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Report

Reducing Poverty in Washington, D.C. and Rebuilding the Middle Class from Within

Brooke DeRenzis and Martha Ross

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Washington D.C. has experienced job growth, increases in city revenues, and a development boom over the past several years, but too many residents are excluded from local and regional prosperity. Ensuring the District’s future as a vibrant, inclusive city depends on a commitment to increase the middle class from within. This paper from Brookings Greater Washington makes a set of focused recommendations for a workforce development strategy that will increase the skills, earnings, and employment of at least 10,500 low-income, low-skilled residents over the next seven years.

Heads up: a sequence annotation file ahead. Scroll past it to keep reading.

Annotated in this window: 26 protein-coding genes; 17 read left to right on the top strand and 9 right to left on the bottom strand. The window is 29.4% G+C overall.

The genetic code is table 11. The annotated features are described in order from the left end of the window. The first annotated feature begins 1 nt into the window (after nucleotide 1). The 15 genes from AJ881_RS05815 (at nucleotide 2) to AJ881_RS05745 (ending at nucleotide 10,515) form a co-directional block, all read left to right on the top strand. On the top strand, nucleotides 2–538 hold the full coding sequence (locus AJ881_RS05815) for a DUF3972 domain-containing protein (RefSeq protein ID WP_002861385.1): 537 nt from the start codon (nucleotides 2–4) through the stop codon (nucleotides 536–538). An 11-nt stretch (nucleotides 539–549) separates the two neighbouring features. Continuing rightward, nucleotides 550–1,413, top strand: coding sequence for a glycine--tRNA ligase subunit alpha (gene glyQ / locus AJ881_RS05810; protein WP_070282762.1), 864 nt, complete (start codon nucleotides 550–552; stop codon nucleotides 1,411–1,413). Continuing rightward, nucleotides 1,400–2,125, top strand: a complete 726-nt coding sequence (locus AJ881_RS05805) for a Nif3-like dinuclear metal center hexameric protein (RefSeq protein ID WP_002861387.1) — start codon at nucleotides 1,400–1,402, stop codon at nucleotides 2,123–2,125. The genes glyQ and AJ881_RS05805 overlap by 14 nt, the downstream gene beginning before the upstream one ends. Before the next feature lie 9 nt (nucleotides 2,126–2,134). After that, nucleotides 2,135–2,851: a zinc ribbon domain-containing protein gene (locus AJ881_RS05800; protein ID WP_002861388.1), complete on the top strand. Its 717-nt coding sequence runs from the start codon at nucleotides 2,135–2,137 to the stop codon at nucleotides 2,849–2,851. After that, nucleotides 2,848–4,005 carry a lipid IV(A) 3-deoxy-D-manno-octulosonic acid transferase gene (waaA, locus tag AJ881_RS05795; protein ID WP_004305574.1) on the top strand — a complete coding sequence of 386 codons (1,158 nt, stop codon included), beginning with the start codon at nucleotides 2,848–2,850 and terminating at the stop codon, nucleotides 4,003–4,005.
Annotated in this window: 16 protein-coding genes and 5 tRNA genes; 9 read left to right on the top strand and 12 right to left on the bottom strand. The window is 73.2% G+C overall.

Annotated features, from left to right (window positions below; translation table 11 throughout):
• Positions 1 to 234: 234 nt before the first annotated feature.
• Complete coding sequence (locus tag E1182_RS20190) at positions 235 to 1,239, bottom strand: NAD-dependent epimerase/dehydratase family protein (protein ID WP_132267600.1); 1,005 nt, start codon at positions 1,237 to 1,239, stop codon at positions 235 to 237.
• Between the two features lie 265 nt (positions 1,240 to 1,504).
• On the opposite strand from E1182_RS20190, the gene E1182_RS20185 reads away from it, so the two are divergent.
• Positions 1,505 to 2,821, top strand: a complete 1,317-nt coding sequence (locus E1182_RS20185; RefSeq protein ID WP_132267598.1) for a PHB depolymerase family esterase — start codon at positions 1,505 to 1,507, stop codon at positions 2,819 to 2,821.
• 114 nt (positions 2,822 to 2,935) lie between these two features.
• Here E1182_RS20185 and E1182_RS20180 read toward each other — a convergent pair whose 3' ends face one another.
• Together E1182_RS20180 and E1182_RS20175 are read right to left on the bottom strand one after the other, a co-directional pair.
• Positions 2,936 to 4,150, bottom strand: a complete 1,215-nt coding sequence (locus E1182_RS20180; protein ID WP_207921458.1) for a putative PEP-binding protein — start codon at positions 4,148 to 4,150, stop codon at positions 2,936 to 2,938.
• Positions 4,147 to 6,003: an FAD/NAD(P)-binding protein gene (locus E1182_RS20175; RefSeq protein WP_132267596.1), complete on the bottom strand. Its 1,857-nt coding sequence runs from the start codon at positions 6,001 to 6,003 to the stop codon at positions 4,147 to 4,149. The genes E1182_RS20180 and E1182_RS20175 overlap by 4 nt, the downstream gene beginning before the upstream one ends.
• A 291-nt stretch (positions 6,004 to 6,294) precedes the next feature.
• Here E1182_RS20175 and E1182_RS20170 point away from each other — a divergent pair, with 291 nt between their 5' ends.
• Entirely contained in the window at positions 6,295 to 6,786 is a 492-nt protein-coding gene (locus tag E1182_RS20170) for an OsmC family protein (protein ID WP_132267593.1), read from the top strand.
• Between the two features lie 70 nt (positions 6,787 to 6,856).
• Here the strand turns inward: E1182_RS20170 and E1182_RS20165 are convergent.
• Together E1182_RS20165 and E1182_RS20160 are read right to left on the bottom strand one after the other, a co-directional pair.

Workforce development, however, should be seen as part of a broader strategy to move the working poor into the middle class. Even with enhanced education and job placement services, many residents will continue to work in low-wage jobs. Polices and programs that support employment and create financial incentives to work can help residents in low-wage jobs make ends meet.

Additionally, an unstable housing situation can make it difficult to find and keep a job or participate in workforce programs. This paper proposes increasing assistance to alleviate the severe housing shortage experienced by the lowest-wage workers. To help working households stay in the city as their incomes increase, this paper also recommends developing workforce rental housing for middle-income families.

By helping more residents enter and advance in the workforce, the city can begin to steady its fiscal base while blurring economic, racial, and geographic divides.

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